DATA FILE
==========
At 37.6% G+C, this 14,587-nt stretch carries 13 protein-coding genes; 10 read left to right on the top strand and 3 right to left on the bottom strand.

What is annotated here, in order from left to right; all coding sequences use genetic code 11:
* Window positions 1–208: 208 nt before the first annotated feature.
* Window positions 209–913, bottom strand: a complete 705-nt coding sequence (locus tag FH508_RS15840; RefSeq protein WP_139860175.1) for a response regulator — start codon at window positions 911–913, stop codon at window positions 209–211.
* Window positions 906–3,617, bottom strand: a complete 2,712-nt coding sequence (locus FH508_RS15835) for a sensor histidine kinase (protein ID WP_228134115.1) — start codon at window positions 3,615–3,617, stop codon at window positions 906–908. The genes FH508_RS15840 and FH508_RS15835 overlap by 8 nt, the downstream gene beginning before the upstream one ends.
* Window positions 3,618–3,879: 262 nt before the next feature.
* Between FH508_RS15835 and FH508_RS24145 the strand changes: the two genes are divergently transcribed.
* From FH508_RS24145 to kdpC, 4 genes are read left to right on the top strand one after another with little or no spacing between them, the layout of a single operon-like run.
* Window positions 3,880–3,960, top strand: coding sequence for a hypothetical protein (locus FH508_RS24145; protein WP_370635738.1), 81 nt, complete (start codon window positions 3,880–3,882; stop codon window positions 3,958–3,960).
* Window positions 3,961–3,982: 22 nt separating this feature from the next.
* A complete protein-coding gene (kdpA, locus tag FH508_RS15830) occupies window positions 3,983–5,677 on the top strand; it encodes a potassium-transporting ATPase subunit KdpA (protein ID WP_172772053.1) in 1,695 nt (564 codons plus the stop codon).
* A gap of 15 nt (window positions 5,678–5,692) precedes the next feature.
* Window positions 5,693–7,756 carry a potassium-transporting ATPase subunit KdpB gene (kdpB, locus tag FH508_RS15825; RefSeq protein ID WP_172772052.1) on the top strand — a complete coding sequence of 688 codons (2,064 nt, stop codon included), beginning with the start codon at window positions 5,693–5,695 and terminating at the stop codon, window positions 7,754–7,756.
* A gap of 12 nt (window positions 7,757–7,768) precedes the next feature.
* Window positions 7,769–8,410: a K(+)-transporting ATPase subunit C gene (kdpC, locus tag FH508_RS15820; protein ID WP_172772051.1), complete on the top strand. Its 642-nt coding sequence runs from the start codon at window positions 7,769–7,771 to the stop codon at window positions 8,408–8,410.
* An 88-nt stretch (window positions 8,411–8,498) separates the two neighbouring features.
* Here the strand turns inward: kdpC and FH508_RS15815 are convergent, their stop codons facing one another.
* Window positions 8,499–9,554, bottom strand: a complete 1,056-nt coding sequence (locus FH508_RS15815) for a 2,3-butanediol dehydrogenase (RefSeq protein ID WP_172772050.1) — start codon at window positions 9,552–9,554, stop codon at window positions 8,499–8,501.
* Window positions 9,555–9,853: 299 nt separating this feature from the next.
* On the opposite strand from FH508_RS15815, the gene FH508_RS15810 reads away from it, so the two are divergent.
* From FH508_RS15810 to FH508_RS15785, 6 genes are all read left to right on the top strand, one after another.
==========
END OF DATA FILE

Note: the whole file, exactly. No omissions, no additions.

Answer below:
At 37.6% G+C, this 14,587-nt stretch carries 13 protein-coding genes; 10 read left to right on the top strand and 3 right to left on the bottom strand.

What is annotated here, in order from left to right; all coding sequences use genetic code 11:
* Window positions 1–208: 208 nt before the first annotated feature.
* Window positions 209–913, bottom strand: a complete 705-nt coding sequence (locus tag FH508_RS15840; RefSeq protein WP_139860175.1) for a response regulator — start codon at window positions 911–913, stop codon at window positions 209–211.
* Window positions 906–3,617, bottom strand: a complete 2,712-nt coding sequence (locus FH508_RS15835) for a sensor histidine kinase (protein ID WP_228134115.1) — start codon at window positions 3,615–3,617, stop codon at window positions 906–908. The genes FH508_RS15840 and FH508_RS15835 overlap by 8 nt, the downstream gene beginning before the upstream one ends.
* Window positions 3,618–3,879: 262 nt before the next feature.
* Between FH508_RS15835 and FH508_RS24145 the strand changes: the two genes are divergently transcribed.
* From FH508_RS24145 to kdpC, 4 genes are read left to right on the top strand one after another with little or no spacing between them, the layout of a single operon-like run.
* Window positions 3,880–3,960, top strand: coding sequence for a hypothetical protein (locus FH508_RS24145; protein WP_370635738.1), 81 nt, complete (start codon window positions 3,880–3,882; stop codon window positions 3,958–3,960).
* Window positions 3,961–3,982: 22 nt separating this feature from the next.
* A complete protein-coding gene (kdpA, locus tag FH508_RS15830) occupies window positions 3,983–5,677 on the top strand; it encodes a potassium-transporting ATPase subunit KdpA (protein ID WP_172772053.1) in 1,695 nt (564 codons plus the stop codon).
* A gap of 15 nt (window positions 5,678–5,692) precedes the next feature.
* Window positions 5,693–7,756 carry a potassium-transporting ATPase subunit KdpB gene (kdpB, locus tag FH508_RS15825; RefSeq protein ID WP_172772052.1) on the top strand — a complete coding sequence of 688 codons (2,064 nt, stop codon included), beginning with the start codon at window positions 5,693–5,695 and terminating at the stop codon, window positions 7,754–7,756.
* A gap of 12 nt (window positions 7,757–7,768) precedes the next feature.
* Window positions 7,769–8,410: a K(+)-transporting ATPase subunit C gene (kdpC, locus tag FH508_RS15820; protein ID WP_172772051.1), complete on the top strand. Its 642-nt coding sequence runs from the start codon at window positions 7,769–7,771 to the stop codon at window positions 8,408–8,410.
* An 88-nt stretch (window positions 8,411–8,498) separates the two neighbouring features.
* Here the strand turns inward: kdpC and FH508_RS15815 are convergent, their stop codons facing one another.
* Window positions 8,499–9,554, bottom strand: a complete 1,056-nt coding sequence (locus FH508_RS15815) for a 2,3-butanediol dehydrogenase (RefSeq protein ID WP_172772050.1) — start codon at window positions 9,552–9,554, stop codon at window positions 8,499–8,501.
* Window positions 9,555–9,853: 299 nt separating this feature from the next.
* On the opposite strand from FH508_RS15815, the gene FH508_RS15810 reads away from it, so the two are divergent.
* From FH508_RS15810 to FH508_RS15785, 6 genes are all read left to right on the top strand, one after another.